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Ukraine, Belarus, Russia Mark Chornobyl Anniversary

The stricken reactor No. 2 at Chornobyl in 1986

The stricken reactor No. 2 at Chornobyl in 1986

Ceremonies were held today in Ukraine, Belarus, and Russia to commemorate the 24th anniversary of the Chornobyl nuclear accident.

The April 26, 1986, explosion at Chornobyl caused severe radioactive contamination of some 145 square kilometers in Europe, mostly in Belarus and Ukraine.

The total number of people killed by the explosion and exposure to radiation afterward during the cleanup is controversial.

A United Nations report released in 2005 said that some 4,000 people could eventually die from radiation exposure as a result of the Chornobyl disaster. But it said the accident had been responsible for the deaths of about 50 people by 2005.

Other organizations claim that many thousands of people have died from radiation exposure at Chornobyl.

Marchers in Minsk
Ukrainian President Viktor Yanukovych said in a nationwide address today that more than 2 million people -- at least one-quarter of whom are children -- are suffering from radiation-caused diseases in areas that were affected by the Chornobyl accident. He pledged to provide better care for victims and those who still suffer from related diseases.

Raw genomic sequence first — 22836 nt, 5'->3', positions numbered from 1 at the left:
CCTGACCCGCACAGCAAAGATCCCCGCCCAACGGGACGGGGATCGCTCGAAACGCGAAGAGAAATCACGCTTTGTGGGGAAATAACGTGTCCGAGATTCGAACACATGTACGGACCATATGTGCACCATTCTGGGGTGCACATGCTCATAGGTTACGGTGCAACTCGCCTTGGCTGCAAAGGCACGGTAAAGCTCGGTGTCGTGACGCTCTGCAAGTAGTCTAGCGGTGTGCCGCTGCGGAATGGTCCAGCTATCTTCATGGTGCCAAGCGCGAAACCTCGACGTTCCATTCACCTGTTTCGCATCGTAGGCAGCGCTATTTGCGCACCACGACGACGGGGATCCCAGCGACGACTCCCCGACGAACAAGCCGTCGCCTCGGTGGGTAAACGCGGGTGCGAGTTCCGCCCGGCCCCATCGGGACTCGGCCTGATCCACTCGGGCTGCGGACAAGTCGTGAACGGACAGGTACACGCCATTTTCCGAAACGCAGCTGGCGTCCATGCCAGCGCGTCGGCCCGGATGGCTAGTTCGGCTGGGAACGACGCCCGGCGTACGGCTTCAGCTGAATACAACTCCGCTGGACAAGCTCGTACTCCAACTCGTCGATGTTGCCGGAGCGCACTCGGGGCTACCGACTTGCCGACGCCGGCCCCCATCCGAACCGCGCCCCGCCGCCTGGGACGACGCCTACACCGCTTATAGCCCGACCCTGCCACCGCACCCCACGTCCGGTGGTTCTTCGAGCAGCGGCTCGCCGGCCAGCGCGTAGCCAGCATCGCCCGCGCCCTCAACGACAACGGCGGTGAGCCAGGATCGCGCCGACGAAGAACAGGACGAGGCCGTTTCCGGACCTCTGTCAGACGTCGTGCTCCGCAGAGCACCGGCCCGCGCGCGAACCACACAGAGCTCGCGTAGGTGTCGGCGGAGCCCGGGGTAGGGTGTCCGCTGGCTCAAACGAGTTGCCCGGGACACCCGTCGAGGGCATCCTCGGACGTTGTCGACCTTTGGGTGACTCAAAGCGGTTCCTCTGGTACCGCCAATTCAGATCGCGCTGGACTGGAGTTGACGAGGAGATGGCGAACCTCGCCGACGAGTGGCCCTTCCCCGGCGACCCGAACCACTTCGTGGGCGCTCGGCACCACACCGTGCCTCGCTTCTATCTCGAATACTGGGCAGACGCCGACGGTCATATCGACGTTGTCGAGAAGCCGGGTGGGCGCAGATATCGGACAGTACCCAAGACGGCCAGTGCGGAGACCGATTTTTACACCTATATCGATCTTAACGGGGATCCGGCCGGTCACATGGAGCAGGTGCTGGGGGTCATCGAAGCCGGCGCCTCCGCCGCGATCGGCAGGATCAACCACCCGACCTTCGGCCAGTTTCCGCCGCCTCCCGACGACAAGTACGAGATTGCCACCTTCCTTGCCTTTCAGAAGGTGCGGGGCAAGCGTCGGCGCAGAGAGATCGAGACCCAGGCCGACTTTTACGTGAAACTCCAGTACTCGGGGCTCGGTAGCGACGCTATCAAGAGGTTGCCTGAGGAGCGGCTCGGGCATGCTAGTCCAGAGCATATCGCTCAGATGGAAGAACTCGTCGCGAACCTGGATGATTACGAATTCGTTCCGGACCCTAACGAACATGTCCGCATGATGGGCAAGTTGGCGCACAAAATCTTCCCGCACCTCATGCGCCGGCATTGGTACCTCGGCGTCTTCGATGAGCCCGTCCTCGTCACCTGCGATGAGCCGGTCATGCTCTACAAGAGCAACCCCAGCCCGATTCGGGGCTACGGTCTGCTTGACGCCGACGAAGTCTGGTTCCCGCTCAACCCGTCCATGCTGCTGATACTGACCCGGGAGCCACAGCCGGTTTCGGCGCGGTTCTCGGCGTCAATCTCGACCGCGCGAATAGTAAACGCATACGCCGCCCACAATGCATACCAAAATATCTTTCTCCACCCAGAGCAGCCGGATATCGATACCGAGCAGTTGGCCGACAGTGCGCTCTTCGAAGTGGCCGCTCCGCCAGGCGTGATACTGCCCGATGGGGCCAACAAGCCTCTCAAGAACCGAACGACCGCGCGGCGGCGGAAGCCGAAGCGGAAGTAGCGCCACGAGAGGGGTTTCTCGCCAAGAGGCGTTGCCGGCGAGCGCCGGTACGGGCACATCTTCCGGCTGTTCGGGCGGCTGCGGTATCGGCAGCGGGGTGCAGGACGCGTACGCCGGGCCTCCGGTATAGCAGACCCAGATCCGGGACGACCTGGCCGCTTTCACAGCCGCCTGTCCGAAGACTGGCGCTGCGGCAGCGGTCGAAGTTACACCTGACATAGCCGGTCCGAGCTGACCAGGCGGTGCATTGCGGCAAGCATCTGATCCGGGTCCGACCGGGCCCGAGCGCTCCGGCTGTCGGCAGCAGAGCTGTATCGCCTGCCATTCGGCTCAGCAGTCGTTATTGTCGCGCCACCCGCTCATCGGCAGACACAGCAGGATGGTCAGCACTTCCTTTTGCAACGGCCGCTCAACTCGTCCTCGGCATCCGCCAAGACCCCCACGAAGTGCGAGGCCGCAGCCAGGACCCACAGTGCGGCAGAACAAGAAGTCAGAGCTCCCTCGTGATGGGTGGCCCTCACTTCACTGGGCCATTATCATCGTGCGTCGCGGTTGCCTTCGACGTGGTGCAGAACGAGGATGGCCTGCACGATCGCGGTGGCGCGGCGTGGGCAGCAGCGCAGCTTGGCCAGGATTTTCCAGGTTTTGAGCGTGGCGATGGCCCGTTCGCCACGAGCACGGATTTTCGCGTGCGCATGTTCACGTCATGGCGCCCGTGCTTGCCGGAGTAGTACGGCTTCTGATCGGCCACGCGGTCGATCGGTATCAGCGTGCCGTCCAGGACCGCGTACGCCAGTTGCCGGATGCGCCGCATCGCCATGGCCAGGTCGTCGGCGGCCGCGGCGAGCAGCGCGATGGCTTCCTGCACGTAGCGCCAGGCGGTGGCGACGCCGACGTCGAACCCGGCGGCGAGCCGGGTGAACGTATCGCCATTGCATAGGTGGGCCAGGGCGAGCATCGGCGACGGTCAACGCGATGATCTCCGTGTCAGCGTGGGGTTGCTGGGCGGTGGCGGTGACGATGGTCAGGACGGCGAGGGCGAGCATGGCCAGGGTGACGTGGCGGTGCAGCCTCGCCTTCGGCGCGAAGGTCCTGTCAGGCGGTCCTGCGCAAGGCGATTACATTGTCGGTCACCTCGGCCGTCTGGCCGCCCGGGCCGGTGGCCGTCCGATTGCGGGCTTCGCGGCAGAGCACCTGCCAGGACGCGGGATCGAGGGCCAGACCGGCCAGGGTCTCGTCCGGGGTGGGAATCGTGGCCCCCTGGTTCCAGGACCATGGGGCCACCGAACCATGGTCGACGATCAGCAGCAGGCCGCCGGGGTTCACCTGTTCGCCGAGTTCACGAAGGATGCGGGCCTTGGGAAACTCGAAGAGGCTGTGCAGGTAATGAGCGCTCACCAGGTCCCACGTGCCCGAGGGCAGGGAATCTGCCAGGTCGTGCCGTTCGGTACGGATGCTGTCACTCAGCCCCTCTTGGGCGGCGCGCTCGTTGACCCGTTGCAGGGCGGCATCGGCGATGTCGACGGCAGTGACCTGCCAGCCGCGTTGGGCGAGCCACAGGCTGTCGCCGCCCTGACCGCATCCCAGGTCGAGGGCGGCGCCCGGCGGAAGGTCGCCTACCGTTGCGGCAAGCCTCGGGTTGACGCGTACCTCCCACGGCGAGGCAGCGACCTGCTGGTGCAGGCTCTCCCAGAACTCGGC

He said the Chornobyl nuclear reactor remains a serious threat to Europe.

In Belarus, a commemoration march took place in the capital, Minsk. Reports say that in the city's heavily policed central square, about 2,000 demonstrators held aloft opposition flags bearing slogans such as "Dictatorship is like another Chornobyl."

In previous years, opposition groups had used commemoration gatherings as a venue for protesting against the government of President Alyaksandr Lukashenka.

Vyacheslav Grishin, the leader of the nongovernmental organization Russian Chornobyl Union, said at a commemoration today at Moscow's Mitin cemetery that some 250,000 people from Russia took part in the cleanup effort at Chornobyl and that about 30,000 of them have since died.

Grishin said the Russian government does not pay enough attention to the needs of the Chornobyl veterans and those who still live in the affected territories.

In St. Petersburg, activists and Chornobyl veterans laid flowers at a monument to the disaster on the Chornobyl Veterans Alley. A special concert called "Though the Ashes of Chornobyl" was held in the town of Kronstadt near St. Petersburg.

There are an estimated 9,000 Chornobyl veterans living in St. Petersburg.

Veteran Vladislav Golovko told RFE/RL that remembering the event is not enough. He said almost half of the veterans in St. Petersburg are disabled and need special attention and government support.

with agency reports